An anonymous reader quotes a report from MIT Technology Review: Machine learning has been used to create basil plants that are extra-delicious. While we sadly cannot report firsthand on the herb’s taste, the effort reflects a broader trend that involves using data science and machine learning to improve agriculture. The researchers behind the AI-optimized basil used machine learning to determine the growing conditions that would maximize the concentration of the volatile compounds responsible for basil’s flavor. The study appears in the journal PLOS One today.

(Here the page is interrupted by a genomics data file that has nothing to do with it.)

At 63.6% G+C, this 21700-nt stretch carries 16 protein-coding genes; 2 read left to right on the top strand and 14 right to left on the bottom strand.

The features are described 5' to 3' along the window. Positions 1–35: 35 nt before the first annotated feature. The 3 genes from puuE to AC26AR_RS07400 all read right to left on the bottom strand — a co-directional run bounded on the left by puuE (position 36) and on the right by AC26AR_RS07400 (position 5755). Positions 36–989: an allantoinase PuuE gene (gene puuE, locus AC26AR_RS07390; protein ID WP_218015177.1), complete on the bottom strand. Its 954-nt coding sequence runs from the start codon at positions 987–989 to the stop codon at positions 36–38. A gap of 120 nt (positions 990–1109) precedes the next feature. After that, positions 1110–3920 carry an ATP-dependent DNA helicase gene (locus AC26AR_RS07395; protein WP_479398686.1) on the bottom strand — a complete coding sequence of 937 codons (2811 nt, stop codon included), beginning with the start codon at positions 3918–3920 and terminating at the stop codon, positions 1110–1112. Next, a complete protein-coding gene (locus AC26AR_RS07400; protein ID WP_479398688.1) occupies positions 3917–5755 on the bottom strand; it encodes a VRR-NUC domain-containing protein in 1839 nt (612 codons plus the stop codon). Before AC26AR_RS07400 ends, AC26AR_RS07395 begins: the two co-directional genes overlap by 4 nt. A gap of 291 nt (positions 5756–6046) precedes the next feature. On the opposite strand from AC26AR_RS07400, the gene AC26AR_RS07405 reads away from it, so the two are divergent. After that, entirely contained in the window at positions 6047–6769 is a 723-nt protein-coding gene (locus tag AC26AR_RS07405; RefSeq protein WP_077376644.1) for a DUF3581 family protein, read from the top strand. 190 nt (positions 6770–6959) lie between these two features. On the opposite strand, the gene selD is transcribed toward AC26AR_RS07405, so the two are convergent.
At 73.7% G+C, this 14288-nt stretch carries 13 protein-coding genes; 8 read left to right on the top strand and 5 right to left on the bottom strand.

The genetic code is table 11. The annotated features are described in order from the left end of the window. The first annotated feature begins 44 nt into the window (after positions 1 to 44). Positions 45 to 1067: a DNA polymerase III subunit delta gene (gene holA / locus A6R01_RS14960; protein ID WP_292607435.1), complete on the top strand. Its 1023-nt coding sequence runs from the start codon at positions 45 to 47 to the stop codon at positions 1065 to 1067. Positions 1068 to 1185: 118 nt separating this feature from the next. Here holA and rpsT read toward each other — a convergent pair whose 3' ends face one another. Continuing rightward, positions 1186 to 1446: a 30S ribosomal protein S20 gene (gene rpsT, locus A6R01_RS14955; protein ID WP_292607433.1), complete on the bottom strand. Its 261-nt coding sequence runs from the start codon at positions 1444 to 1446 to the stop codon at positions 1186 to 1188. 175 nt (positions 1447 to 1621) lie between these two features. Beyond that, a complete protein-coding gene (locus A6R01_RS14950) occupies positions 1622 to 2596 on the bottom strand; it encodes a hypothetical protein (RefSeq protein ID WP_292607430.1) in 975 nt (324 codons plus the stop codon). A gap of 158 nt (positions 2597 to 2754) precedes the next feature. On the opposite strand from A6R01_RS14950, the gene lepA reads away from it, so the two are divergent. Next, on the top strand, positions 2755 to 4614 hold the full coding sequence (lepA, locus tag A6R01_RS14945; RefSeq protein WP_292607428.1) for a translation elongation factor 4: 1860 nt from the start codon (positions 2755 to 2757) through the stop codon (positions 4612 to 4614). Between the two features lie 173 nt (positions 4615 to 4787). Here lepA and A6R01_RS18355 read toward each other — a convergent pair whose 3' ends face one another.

The basil was grown in hydroponic units within modified shipping containers in Middleton, Massachusetts. Temperature, light, humidity, and other environmental factors inside the containers could be controlled automatically. The researchers tested the taste of the plants by looking for certain compounds using gas chromatography and mass spectrometry. And they fed the resulting data into machine-learning algorithms developed at MIT and a company called Cognizant. The research showed, counterintuitively, that exposing plants to light 24 hours a day generated the best taste. The research group plans to study how the technology might improve the disease-fighting capabilities of plants as well as how different flora may respond to the effects of climate change.